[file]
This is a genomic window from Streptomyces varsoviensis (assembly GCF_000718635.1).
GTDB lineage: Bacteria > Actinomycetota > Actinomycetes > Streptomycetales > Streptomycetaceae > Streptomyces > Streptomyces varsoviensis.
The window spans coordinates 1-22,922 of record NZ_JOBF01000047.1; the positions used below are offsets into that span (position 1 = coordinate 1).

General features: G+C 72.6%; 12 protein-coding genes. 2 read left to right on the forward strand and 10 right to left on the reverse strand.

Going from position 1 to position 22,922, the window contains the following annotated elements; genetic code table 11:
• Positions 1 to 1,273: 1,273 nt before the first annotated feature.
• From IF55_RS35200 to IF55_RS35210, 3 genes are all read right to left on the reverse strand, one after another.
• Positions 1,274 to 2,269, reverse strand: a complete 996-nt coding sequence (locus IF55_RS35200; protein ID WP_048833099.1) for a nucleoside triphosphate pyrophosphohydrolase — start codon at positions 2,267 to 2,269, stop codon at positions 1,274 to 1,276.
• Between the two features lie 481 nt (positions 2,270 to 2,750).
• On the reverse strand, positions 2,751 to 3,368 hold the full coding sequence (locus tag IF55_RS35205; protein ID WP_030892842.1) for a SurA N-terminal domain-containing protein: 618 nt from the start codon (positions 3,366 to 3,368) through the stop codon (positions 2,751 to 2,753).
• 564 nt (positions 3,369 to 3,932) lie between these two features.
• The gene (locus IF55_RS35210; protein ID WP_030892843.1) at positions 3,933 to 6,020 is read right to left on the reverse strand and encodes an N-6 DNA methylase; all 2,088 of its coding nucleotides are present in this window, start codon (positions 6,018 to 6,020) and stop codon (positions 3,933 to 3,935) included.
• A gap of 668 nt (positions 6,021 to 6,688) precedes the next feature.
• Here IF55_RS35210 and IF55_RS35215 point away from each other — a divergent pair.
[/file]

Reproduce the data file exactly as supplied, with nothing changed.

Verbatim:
This is a genomic window from Streptomyces varsoviensis (assembly GCF_000718635.1).
GTDB lineage: Bacteria > Actinomycetota > Actinomycetes > Streptomycetales > Streptomycetaceae > Streptomyces > Streptomyces varsoviensis.
The window spans coordinates 1-22,922 of record NZ_JOBF01000047.1; the positions used below are offsets into that span (position 1 = coordinate 1).

General features: G+C 72.6%; 12 protein-coding genes. 2 read left to right on the forward strand and 10 right to left on the reverse strand.

Going from position 1 to position 22,922, the window contains the following annotated elements; genetic code table 11:
• Positions 1 to 1,273: 1,273 nt before the first annotated feature.
• From IF55_RS35200 to IF55_RS35210, 3 genes are all read right to left on the reverse strand, one after another.
• Positions 1,274 to 2,269, reverse strand: a complete 996-nt coding sequence (locus IF55_RS35200; protein ID WP_048833099.1) for a nucleoside triphosphate pyrophosphohydrolase — start codon at positions 2,267 to 2,269, stop codon at positions 1,274 to 1,276.
• Between the two features lie 481 nt (positions 2,270 to 2,750).
• On the reverse strand, positions 2,751 to 3,368 hold the full coding sequence (locus tag IF55_RS35205; protein ID WP_030892842.1) for a SurA N-terminal domain-containing protein: 618 nt from the start codon (positions 3,366 to 3,368) through the stop codon (positions 2,751 to 2,753).
• 564 nt (positions 3,369 to 3,932) lie between these two features.
• The gene (locus IF55_RS35210; protein ID WP_030892843.1) at positions 3,933 to 6,020 is read right to left on the reverse strand and encodes an N-6 DNA methylase; all 2,088 of its coding nucleotides are present in this window, start codon (positions 6,018 to 6,020) and stop codon (positions 3,933 to 3,935) included.
• A gap of 668 nt (positions 6,021 to 6,688) precedes the next feature.
• Here IF55_RS35210 and IF55_RS35215 point away from each other — a divergent pair.